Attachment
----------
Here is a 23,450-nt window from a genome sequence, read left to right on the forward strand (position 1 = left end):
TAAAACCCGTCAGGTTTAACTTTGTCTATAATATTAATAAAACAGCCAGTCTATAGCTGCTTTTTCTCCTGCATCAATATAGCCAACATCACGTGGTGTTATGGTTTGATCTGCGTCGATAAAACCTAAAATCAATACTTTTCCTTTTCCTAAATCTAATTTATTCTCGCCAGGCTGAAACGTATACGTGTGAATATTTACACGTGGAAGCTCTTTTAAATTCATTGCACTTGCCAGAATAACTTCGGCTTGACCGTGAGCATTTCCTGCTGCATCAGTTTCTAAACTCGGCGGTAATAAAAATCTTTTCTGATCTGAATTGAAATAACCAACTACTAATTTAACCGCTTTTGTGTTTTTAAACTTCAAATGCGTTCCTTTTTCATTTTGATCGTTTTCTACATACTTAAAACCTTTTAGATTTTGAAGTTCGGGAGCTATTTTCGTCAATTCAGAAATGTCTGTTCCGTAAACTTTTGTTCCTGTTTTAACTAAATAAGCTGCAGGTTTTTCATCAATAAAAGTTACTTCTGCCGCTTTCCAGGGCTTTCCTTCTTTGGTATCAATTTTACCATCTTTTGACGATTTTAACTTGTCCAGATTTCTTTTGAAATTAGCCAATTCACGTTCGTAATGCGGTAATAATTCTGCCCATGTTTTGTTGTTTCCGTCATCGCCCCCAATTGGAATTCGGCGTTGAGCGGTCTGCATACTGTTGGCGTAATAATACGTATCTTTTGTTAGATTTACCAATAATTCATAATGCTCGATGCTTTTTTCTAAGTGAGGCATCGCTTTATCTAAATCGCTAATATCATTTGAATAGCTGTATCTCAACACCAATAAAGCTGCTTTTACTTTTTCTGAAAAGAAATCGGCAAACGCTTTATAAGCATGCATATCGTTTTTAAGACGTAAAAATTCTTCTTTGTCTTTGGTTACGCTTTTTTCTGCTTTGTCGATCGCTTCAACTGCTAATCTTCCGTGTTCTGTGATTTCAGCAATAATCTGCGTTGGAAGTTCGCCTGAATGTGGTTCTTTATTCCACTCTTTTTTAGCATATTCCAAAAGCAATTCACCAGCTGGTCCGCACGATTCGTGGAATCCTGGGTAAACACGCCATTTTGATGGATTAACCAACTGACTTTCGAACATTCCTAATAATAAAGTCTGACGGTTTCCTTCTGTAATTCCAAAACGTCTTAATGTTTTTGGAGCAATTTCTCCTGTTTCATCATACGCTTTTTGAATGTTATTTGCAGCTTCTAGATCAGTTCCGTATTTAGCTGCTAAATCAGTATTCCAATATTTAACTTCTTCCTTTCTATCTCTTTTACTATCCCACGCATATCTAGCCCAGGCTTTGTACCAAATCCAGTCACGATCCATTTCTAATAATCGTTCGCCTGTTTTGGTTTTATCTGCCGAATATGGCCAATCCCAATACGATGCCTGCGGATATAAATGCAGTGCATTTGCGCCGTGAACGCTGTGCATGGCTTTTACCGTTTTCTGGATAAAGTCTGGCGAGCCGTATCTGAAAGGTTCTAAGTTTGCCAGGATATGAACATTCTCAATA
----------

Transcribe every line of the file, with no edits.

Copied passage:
Here is a 23,450-nt window from a genome sequence, read left to right on the forward strand (position 1 = left end):
TAAAACCCGTCAGGTTTAACTTTGTCTATAATATTAATAAAACAGCCAGTCTATAGCTGCTTTTTCTCCTGCATCAATATAGCCAACATCACGTGGTGTTATGGTTTGATCTGCGTCGATAAAACCTAAAATCAATACTTTTCCTTTTCCTAAATCTAATTTATTCTCGCCAGGCTGAAACGTATACGTGTGAATATTTACACGTGGAAGCTCTTTTAAATTCATTGCACTTGCCAGAATAACTTCGGCTTGACCGTGAGCATTTCCTGCTGCATCAGTTTCTAAACTCGGCGGTAATAAAAATCTTTTCTGATCTGAATTGAAATAACCAACTACTAATTTAACCGCTTTTGTGTTTTTAAACTTCAAATGCGTTCCTTTTTCATTTTGATCGTTTTCTACATACTTAAAACCTTTTAGATTTTGAAGTTCGGGAGCTATTTTCGTCAATTCAGAAATGTCTGTTCCGTAAACTTTTGTTCCTGTTTTAACTAAATAAGCTGCAGGTTTTTCATCAATAAAAGTTACTTCTGCCGCTTTCCAGGGCTTTCCTTCTTTGGTATCAATTTTACCATCTTTTGACGATTTTAACTTGTCCAGATTTCTTTTGAAATTAGCCAATTCACGTTCGTAATGCGGTAATAATTCTGCCCATGTTTTGTTGTTTCCGTCATCGCCCCCAATTGGAATTCGGCGTTGAGCGGTCTGCATACTGTTGGCGTAATAATACGTATCTTTTGTTAGATTTACCAATAATTCATAATGCTCGATGCTTTTTTCTAAGTGAGGCATCGCTTTATCTAAATCGCTAATATCATTTGAATAGCTGTATCTCAACACCAATAAAGCTGCTTTTACTTTTTCTGAAAAGAAATCGGCAAACGCTTTATAAGCATGCATATCGTTTTTAAGACGTAAAAATTCTTCTTTGTCTTTGGTTACGCTTTTTTCTGCTTTGTCGATCGCTTCAACTGCTAATCTTCCGTGTTCTGTGATTTCAGCAATAATCTGCGTTGGAAGTTCGCCTGAATGTGGTTCTTTATTCCACTCTTTTTTAGCATATTCCAAAAGCAATTCACCAGCTGGTCCGCACGATTCGTGGAATCCTGGGTAAACACGCCATTTTGATGGATTAACCAACTGACTTTCGAACATTCCTAATAATAAAGTCTGACGGTTTCCTTCTGTAATTCCAAAACGTCTTAATGTTTTTGGAGCAATTTCTCCTGTTTCATCATACGCTTTTTGAATGTTATTTGCAGCTTCTAGATCAGTTCCGTATTTAGCTGCTAAATCAGTATTCCAATATTTAACTTCTTCCTTTCTATCTCTTTTACTATCCCACGCATATCTAGCCCAGGCTTTGTACCAAATCCAGTCACGATCCATTTCTAATAATCGTTCGCCTGTTTTGGTTTTATCTGCCGAATATGGCCAATCCCAATACGATGCCTGCGGATATAAATGCAGTGCATTTGCGCCGTGAACGCTGTGCATGGCTTTTACCGTTTTCTGGATAAAGTCTGGCGAGCCGTATCTGAAAGGTTCTAAGTTTGCCAGGATATGAACATTCTCAATA